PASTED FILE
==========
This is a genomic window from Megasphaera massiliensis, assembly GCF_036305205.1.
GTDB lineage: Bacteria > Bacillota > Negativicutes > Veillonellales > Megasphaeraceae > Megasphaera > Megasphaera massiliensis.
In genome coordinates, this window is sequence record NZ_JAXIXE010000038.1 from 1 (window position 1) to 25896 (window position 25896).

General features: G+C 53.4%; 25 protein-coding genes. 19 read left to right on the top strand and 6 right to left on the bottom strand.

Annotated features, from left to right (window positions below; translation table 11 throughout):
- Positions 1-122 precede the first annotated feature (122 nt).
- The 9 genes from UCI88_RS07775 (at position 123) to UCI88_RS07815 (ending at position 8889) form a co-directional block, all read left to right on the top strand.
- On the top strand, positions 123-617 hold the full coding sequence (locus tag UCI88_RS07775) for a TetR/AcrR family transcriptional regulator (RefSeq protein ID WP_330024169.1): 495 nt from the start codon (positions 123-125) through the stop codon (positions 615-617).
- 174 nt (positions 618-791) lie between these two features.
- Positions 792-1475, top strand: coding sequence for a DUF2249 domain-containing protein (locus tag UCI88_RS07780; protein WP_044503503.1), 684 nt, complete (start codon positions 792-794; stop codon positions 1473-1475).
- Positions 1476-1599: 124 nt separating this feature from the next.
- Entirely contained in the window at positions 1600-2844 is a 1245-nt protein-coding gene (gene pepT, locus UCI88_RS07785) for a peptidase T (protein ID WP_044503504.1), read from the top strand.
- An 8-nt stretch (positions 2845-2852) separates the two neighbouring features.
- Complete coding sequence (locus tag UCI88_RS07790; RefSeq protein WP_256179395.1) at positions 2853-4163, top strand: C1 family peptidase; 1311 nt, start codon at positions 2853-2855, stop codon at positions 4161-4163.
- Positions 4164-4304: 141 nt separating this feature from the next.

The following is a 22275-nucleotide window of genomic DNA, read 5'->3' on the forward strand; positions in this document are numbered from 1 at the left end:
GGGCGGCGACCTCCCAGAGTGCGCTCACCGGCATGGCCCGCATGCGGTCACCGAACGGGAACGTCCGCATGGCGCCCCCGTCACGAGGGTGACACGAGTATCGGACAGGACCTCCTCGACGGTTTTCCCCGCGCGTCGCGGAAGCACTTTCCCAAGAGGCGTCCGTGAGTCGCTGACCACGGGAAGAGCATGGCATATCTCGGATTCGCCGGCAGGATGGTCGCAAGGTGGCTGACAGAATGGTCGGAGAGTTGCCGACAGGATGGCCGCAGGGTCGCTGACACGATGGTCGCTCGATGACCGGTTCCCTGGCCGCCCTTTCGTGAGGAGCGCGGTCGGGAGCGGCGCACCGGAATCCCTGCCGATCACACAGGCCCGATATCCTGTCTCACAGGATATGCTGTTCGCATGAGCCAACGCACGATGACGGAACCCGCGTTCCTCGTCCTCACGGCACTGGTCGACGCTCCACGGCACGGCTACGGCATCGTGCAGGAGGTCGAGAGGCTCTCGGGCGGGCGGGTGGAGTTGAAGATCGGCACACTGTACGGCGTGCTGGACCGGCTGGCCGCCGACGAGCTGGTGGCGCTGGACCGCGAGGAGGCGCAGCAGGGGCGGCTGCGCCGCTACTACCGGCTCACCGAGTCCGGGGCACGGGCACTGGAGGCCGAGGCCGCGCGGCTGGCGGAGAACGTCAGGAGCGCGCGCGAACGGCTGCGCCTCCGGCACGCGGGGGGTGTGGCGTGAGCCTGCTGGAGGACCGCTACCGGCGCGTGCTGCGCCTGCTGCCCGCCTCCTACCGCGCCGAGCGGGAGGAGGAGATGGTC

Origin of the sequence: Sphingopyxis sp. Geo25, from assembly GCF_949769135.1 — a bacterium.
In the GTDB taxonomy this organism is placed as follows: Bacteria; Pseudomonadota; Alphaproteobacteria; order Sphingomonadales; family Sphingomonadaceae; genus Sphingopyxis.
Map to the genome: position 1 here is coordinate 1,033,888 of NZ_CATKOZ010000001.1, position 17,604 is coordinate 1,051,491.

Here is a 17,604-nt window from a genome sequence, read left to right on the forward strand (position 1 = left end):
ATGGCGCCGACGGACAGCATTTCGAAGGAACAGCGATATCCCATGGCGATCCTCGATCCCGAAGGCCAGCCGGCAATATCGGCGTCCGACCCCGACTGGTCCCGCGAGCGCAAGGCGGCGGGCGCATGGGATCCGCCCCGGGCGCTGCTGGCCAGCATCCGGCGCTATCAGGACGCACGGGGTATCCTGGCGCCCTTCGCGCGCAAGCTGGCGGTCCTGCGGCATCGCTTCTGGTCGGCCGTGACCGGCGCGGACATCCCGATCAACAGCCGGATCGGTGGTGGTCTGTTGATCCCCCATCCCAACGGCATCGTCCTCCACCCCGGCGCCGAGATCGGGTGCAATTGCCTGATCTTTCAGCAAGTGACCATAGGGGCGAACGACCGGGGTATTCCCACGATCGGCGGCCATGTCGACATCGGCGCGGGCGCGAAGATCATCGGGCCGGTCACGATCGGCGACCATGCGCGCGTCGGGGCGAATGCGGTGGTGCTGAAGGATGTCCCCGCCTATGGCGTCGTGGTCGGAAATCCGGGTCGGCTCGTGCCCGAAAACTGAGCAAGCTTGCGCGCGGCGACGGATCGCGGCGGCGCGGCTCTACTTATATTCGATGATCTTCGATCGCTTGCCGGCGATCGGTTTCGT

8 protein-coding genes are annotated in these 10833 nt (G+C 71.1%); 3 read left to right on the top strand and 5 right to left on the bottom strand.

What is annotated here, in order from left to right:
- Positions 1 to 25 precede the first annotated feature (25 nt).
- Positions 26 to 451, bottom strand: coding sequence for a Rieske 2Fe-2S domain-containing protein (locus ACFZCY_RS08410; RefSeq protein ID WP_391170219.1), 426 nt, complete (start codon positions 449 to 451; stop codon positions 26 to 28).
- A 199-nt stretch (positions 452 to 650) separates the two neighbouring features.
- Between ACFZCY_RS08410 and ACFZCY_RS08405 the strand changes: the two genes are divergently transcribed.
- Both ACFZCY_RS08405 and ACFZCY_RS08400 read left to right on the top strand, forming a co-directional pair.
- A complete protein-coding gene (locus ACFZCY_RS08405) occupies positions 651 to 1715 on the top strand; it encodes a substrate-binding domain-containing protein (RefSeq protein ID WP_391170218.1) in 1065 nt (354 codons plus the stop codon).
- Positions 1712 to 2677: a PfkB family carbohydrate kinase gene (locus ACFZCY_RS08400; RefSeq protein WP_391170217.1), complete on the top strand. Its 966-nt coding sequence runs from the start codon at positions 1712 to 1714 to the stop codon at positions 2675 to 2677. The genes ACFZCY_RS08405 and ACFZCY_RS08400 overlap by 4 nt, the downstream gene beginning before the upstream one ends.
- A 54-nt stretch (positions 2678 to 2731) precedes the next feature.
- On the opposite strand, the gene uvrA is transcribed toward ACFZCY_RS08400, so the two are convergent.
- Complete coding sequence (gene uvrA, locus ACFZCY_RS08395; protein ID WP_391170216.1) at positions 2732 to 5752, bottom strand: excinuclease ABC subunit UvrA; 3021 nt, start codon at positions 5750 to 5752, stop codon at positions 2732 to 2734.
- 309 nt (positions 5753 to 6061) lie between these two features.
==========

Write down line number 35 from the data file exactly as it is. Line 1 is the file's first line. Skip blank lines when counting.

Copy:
- 309 nt (positions 5753 to 6061) lie between these two features.